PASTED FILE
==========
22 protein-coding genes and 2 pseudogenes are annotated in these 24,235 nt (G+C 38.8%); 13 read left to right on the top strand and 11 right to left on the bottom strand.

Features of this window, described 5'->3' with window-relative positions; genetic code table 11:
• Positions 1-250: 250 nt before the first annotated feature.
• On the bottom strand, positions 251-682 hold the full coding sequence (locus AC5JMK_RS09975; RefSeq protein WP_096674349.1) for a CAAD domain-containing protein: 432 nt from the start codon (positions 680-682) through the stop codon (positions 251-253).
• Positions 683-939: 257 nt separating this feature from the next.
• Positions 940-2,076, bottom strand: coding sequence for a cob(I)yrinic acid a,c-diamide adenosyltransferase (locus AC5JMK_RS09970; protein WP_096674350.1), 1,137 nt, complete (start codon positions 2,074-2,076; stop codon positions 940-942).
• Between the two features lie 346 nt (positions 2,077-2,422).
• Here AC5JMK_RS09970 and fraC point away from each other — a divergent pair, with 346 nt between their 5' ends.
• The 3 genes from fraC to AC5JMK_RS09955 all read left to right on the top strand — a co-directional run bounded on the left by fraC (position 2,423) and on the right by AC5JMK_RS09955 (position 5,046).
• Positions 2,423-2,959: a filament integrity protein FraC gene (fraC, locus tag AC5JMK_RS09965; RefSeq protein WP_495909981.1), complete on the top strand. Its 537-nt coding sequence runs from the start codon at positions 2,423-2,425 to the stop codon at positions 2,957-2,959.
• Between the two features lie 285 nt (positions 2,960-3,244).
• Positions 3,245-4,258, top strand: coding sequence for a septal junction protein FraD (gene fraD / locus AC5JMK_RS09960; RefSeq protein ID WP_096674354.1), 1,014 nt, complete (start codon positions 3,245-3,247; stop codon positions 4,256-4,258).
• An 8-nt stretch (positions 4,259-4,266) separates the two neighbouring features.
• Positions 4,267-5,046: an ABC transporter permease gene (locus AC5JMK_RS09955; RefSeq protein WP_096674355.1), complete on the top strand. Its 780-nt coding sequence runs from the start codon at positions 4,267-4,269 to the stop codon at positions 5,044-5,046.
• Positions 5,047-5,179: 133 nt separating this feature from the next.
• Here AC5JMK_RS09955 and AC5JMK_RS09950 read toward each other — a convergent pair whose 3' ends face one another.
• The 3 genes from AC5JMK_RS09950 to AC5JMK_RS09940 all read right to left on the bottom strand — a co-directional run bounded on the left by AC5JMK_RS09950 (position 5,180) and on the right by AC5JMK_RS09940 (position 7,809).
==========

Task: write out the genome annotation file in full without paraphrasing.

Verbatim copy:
22 protein-coding genes and 2 pseudogenes are annotated in these 24,235 nt (G+C 38.8%); 13 read left to right on the top strand and 11 right to left on the bottom strand.

Features of this window, described 5'->3' with window-relative positions; genetic code table 11:
• Positions 1-250: 250 nt before the first annotated feature.
• On the bottom strand, positions 251-682 hold the full coding sequence (locus AC5JMK_RS09975; RefSeq protein WP_096674349.1) for a CAAD domain-containing protein: 432 nt from the start codon (positions 680-682) through the stop codon (positions 251-253).
• Positions 683-939: 257 nt separating this feature from the next.
• Positions 940-2,076, bottom strand: coding sequence for a cob(I)yrinic acid a,c-diamide adenosyltransferase (locus AC5JMK_RS09970; protein WP_096674350.1), 1,137 nt, complete (start codon positions 2,074-2,076; stop codon positions 940-942).
• Between the two features lie 346 nt (positions 2,077-2,422).
• Here AC5JMK_RS09970 and fraC point away from each other — a divergent pair, with 346 nt between their 5' ends.
• The 3 genes from fraC to AC5JMK_RS09955 all read left to right on the top strand — a co-directional run bounded on the left by fraC (position 2,423) and on the right by AC5JMK_RS09955 (position 5,046).
• Positions 2,423-2,959: a filament integrity protein FraC gene (fraC, locus tag AC5JMK_RS09965; RefSeq protein WP_495909981.1), complete on the top strand. Its 537-nt coding sequence runs from the start codon at positions 2,423-2,425 to the stop codon at positions 2,957-2,959.
• Between the two features lie 285 nt (positions 2,960-3,244).
• Positions 3,245-4,258, top strand: coding sequence for a septal junction protein FraD (gene fraD / locus AC5JMK_RS09960; RefSeq protein ID WP_096674354.1), 1,014 nt, complete (start codon positions 3,245-3,247; stop codon positions 4,256-4,258).
• An 8-nt stretch (positions 4,259-4,266) separates the two neighbouring features.
• Positions 4,267-5,046: an ABC transporter permease gene (locus AC5JMK_RS09955; RefSeq protein WP_096674355.1), complete on the top strand. Its 780-nt coding sequence runs from the start codon at positions 4,267-4,269 to the stop codon at positions 5,044-5,046.
• Positions 5,047-5,179: 133 nt separating this feature from the next.
• Here AC5JMK_RS09955 and AC5JMK_RS09950 read toward each other — a convergent pair whose 3' ends face one another.
• The 3 genes from AC5JMK_RS09950 to AC5JMK_RS09940 all read right to left on the bottom strand — a co-directional run bounded on the left by AC5JMK_RS09950 (position 5,180) and on the right by AC5JMK_RS09940 (position 7,809).